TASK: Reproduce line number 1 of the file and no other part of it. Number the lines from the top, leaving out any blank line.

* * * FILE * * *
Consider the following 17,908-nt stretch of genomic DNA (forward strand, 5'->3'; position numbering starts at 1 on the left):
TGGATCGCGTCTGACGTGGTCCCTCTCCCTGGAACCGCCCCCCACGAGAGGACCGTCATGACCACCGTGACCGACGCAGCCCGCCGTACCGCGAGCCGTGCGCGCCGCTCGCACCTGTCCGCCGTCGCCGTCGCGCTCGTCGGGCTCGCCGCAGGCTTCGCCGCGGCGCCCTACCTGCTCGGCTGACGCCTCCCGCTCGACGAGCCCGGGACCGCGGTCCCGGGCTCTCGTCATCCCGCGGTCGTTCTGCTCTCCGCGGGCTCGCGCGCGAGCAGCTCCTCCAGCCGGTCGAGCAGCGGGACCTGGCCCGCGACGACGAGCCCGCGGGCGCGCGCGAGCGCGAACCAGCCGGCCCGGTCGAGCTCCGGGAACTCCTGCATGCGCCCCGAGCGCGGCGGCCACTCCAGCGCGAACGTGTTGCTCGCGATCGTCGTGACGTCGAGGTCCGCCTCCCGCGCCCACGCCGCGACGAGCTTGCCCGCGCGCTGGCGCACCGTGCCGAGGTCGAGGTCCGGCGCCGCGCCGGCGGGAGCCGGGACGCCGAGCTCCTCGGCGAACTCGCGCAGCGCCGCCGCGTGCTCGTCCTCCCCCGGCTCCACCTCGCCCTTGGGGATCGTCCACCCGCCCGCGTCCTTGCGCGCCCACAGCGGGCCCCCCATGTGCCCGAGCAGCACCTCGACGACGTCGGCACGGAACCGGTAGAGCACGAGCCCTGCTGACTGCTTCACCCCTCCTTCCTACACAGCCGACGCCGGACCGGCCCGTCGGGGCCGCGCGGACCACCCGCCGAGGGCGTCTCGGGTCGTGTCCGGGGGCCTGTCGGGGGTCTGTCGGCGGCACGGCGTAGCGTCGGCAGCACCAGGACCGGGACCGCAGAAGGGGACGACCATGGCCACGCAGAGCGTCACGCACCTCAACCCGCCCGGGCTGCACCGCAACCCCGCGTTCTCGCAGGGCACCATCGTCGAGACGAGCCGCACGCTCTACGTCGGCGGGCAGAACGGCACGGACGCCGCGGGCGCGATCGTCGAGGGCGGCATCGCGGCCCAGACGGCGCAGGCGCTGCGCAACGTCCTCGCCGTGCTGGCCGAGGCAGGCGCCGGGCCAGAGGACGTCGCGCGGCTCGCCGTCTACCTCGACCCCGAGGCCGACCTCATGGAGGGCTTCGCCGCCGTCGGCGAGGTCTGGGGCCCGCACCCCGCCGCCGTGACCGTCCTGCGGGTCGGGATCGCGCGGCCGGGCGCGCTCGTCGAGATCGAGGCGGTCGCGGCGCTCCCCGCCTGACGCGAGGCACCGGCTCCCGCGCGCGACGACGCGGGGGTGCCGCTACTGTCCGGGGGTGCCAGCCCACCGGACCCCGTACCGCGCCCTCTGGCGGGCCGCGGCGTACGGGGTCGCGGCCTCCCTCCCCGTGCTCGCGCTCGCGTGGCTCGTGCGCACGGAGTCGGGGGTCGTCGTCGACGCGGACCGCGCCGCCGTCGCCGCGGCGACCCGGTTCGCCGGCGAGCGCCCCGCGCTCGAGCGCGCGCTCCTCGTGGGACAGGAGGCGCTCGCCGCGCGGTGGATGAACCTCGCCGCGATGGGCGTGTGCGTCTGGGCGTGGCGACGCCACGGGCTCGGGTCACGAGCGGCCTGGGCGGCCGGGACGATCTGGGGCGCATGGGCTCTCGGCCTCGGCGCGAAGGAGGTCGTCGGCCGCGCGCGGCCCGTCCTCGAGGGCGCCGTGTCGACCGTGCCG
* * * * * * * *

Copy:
Consider the following 17,908-nt stretch of genomic DNA (forward strand, 5'->3'; position numbering starts at 1 on the left):